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Financing forest action: investing in forests to address the climate crisis

Blog | Mon, 08 Nov, 2021 · 5 min read
Financing forest action: investing in forests to address the climate crisis

Recording can be accessed here

Despite the tremendous mitigation potential offered by tropical forests, this solution to the climate crisis remains underfunded. In the context of increasing public-private efforts to mobilize transformative finance to protect forests, this COP 26 side event brings together high-level decision makers from forest countries to discuss catalytic opportunities to scale up finance for forest action necessary to keep global warming below 1.5C.

Some of the most cost-effective climate solutions can be activated by investing in tropical forests through national and jurisdictional programs to reduce tropical deforestation, working across entire countries. The Green Gigaton Challenge (GGC) proposes a public-private bid to mobilize funds to pay for at least one gigaton of emission reductions and removals from forests per year by 2025. This would send an unmistakable signal of ambitions and be a powerful force to help change the economics and politics of deforestation and restoration in many parts of the world. Funds mobilized through the GGC can contribute substantially to finance COVID-19 recovery efforts in rural areas of forest countries.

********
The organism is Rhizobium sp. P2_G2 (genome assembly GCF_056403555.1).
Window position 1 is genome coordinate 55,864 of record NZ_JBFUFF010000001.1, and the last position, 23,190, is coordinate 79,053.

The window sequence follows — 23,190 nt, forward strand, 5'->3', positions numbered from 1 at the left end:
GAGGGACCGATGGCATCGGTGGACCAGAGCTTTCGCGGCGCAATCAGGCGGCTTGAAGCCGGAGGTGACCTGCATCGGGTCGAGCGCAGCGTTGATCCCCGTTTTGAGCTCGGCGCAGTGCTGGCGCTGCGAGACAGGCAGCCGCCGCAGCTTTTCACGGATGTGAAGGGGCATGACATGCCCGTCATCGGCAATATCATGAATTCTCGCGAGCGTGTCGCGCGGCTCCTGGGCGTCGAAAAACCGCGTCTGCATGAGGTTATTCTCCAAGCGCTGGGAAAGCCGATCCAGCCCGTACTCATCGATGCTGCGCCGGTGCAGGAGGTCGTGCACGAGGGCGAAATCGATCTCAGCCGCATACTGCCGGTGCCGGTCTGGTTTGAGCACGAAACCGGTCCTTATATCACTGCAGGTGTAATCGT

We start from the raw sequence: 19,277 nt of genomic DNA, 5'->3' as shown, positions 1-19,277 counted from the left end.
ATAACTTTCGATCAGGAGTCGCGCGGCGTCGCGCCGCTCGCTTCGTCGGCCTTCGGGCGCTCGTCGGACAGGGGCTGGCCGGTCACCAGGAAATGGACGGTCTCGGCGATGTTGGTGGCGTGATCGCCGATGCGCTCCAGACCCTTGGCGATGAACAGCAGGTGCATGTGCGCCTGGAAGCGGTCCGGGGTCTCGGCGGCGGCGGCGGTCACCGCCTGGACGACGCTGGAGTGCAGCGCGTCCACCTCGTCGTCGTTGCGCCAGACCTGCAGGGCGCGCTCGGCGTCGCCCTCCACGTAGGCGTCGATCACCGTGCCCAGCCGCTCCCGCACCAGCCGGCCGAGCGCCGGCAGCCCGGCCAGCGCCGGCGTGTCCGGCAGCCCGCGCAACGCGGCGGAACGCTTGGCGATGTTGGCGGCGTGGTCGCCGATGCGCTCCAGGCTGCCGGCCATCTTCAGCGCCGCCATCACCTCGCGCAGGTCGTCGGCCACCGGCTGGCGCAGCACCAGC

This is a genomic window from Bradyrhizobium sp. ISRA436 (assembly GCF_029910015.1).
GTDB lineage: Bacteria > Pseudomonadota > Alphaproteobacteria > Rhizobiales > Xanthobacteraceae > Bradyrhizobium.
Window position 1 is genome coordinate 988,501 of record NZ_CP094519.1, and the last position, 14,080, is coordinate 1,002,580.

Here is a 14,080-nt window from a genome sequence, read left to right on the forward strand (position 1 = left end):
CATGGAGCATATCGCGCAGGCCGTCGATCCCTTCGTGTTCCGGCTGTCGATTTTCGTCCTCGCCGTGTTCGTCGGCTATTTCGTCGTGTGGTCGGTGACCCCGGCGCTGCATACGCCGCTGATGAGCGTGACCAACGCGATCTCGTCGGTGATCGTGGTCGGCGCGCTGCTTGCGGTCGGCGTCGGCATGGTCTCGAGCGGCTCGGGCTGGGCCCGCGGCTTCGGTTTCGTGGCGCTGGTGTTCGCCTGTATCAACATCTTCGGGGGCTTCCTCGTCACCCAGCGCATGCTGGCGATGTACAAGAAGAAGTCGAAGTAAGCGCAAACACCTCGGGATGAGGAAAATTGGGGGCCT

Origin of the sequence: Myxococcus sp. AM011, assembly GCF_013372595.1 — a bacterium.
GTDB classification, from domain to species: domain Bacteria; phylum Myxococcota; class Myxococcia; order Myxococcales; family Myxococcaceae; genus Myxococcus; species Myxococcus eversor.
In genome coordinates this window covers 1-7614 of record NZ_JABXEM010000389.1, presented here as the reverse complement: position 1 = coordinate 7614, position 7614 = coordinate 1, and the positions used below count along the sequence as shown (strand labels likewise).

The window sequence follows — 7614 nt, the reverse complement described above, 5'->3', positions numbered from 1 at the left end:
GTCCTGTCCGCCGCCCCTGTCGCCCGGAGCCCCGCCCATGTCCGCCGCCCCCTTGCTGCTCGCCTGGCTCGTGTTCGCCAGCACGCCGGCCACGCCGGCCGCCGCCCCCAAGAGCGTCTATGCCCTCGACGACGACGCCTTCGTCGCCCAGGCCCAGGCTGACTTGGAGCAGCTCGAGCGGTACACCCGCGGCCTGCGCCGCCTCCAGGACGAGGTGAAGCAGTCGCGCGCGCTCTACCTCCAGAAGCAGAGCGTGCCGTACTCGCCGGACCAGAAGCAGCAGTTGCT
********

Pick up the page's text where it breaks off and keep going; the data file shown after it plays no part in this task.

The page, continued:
However, mobilizing funding at the level required to achieve significant reductions in greenhouse gas emissions by 2025 appears unlikely in the absence of consensus on issues related to conditionalities and mechanisms of that funding. The different positions on these issues, however, are not intractable and could be reconciled through the thought leadership and convening efforts of the UN.

Organized by the UN-REDD Programme, a collaborative programme on forests among United Nations Development Programme, United Nations Environment Programme and the Food and Agriculture Organization of the United Nations, the side event will contribute to a process of dialogue and consensus building, which if successful, would close more than half of the annual funding gap in the Paris Agreement pledge.


· Her Excellency Eve Bazaiba, Deputy Prime Minister and Environment Minister of the Democratic Republic of Congo;

· Her Excellency Andrea Meza, Environment and Energy Minister of Costa Rica;

· His Excellency Malik Amin Aslam, Minister for Climate Change, Pakistan and High-level Champion for Forest Finance;

· Dr. André Weidenhaupt, Director General, Ministry of the Environment, Climate and Sustainable Development of Luxembourg;

· Ms. Inger Andersen, Executive Director, United Nations Environment Programme

· Professor Partha Dasgupta, Author of Dasgupta Review and Professor Emeritus of Economics at the University of Cambridge, United Kingdom;

· Dr Eunsik Park, XV World Forestry Congress Secretary-General

For more information, contact Florian Eisele, Head of UN-REDD Communications and Knowledge Management (